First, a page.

Molecular Imaging Insider

Dear Molecular Imaging Insider,

The University of California, Los Angeles (UCLA) and nuclear medicine firm Digirad have unveiled details of a new x-ray-based transmission approach for attenuation correction in cardiac SPECT. The newly designed system allows for high-quality transmission scans to be completed within one minute and with negligible patient dose.

Working with a Digirad triple-head, upright rotating SPECT camera with fanbeam collimators, researchers have combined a low-dose x-ray generator with high-count-rate-capable solid-state detectors for both transmission and emission scans. Clinical results to date show that the configuration obtains attenuation maps with a minimal increase in total study time and with insignificant added dose to the patient.

Read more about the project and the system by clicking here.

While it may not cure the common cold, researchers at UCLA also are using PET and a specially engineered common cold virus to track cancer cells in mouse models as the cells spread to lymph nodes and the prostate and before they advance to other organs. The study, which appears in Nature Medicine, notes that this approach could help oncologists detect the early spread of cancer, when treatment is more successful and survival increases.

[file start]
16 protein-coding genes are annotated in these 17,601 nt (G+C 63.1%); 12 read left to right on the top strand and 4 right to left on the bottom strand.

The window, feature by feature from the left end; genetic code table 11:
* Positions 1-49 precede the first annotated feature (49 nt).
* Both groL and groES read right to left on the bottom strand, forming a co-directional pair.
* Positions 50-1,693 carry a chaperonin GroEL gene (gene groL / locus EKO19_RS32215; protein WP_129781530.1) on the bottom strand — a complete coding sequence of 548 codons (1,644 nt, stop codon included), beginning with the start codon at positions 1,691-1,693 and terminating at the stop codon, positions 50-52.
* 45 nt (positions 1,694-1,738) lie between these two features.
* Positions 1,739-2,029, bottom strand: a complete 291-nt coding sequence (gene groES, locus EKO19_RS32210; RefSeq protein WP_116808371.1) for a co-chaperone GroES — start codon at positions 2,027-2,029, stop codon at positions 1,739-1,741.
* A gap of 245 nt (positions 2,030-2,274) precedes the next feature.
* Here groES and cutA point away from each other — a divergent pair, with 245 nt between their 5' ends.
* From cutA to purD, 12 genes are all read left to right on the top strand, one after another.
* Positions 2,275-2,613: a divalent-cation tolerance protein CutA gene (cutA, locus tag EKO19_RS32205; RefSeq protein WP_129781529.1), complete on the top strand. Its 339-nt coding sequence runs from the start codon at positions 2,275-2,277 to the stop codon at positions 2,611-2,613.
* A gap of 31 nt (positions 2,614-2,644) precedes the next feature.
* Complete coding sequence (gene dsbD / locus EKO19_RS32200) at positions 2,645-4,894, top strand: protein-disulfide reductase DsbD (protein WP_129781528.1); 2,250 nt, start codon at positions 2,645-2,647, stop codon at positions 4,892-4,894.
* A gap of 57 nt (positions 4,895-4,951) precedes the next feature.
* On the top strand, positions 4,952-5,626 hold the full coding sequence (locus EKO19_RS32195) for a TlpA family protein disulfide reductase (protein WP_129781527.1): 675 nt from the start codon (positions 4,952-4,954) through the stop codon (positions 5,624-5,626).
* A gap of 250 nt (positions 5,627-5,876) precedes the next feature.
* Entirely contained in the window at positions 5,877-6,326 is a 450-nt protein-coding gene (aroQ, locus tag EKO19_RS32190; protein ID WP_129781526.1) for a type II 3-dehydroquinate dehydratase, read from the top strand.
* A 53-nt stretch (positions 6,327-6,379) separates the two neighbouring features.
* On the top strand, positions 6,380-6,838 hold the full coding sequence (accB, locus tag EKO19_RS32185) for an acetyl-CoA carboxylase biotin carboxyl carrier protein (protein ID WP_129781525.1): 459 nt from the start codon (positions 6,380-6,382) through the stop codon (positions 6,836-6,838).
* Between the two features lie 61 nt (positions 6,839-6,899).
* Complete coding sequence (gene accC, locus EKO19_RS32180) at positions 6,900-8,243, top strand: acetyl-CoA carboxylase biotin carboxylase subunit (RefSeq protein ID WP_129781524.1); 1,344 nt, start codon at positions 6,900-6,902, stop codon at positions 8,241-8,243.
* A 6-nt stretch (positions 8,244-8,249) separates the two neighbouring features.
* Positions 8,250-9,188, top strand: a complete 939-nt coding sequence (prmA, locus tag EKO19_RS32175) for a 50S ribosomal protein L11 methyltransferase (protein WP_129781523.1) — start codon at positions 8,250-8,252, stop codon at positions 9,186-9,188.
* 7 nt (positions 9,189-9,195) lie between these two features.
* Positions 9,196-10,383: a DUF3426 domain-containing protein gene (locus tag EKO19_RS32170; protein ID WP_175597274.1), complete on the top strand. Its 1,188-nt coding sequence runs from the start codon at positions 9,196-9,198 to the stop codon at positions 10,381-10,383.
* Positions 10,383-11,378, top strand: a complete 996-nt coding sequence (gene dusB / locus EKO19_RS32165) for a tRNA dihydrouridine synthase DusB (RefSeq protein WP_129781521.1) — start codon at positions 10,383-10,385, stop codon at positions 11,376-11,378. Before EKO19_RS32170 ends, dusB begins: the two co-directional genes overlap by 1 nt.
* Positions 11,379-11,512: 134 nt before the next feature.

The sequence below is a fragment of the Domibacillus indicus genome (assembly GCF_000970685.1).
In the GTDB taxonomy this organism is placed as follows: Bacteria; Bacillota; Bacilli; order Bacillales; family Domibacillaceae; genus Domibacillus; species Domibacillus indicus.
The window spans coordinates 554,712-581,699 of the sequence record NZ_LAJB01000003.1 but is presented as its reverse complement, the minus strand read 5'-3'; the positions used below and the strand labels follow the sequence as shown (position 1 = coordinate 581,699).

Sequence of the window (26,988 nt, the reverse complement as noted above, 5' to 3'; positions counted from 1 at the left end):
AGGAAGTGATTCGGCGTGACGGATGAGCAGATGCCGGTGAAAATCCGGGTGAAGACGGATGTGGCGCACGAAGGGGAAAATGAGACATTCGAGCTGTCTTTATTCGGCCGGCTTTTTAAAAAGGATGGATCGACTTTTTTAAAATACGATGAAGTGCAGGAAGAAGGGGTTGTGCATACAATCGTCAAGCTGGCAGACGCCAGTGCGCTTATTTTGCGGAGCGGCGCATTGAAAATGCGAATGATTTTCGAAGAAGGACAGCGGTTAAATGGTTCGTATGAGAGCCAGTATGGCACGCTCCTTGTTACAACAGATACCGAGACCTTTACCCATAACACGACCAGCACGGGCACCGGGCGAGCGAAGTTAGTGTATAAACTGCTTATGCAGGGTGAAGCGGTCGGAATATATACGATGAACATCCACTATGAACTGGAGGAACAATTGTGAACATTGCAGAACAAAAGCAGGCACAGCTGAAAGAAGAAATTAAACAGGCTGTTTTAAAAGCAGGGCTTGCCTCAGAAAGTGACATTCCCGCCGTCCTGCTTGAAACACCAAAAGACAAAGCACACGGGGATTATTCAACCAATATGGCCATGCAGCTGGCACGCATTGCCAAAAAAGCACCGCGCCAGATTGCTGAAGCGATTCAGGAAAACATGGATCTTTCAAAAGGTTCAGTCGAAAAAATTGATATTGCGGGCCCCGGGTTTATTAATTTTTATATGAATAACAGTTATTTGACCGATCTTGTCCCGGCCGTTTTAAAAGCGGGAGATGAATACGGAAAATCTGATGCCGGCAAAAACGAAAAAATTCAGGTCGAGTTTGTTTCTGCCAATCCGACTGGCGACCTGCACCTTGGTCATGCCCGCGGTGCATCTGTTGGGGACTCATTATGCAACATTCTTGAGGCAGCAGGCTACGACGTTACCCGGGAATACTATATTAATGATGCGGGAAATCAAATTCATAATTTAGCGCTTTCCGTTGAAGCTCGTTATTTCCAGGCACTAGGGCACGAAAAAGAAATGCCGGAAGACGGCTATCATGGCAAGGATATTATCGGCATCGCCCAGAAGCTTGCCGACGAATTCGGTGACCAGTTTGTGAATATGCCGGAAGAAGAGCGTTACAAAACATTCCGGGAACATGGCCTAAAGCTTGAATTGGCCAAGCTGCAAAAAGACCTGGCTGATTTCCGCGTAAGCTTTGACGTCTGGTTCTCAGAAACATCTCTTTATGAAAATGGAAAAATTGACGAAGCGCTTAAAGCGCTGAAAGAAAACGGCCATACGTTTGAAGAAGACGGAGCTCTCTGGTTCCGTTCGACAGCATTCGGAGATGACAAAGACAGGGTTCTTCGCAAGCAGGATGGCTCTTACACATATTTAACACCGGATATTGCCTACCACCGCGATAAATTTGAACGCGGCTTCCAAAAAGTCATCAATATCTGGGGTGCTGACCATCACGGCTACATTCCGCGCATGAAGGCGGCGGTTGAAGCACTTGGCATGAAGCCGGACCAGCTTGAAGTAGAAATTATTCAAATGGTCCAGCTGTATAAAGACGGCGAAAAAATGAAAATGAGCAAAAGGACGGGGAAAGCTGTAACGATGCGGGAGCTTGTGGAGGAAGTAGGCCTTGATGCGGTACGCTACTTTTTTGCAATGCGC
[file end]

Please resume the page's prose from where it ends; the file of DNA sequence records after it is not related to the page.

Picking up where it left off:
Also in this issue, an interesting study from Johns Hopkins Medical Institutions shows that as much as $150 million can be saved annually in the U.S. by using FDG-PET/CT instead of CT alone to more accurately identify patients who will benefit from autologous stem cell transplant, also known as a bone marrow transplant.

The research, co-authored by Dr. Daniel Mollura of Johns Hopkins, compared the cost-efficacy of FDG-PET/CT against CT in relapsed diffuse large B-cell lymphoma. Perhaps more significantly, the results show how molecular imaging can contribute positively to healthcare economics.

Economics will play in role in how, if, and when medical radioisotopes are manufactured in the U.S. A task group created by SNM recently released its preliminary findings, which include the inescapable conclusion that U.S. production and supply of molybdenum-99 is several years away and would require significant investment and regulatory approvals. Read a review of SNM's draft report on the status and feasibility of six potential suppliers for molybdenum-99 by clicking here.

Until the next edition of the Molecular Imaging Insider, enjoy what remains of the summer and keep tabs on the latest news and research breakthroughs by checking in with the Molecular Imaging Digital Community.

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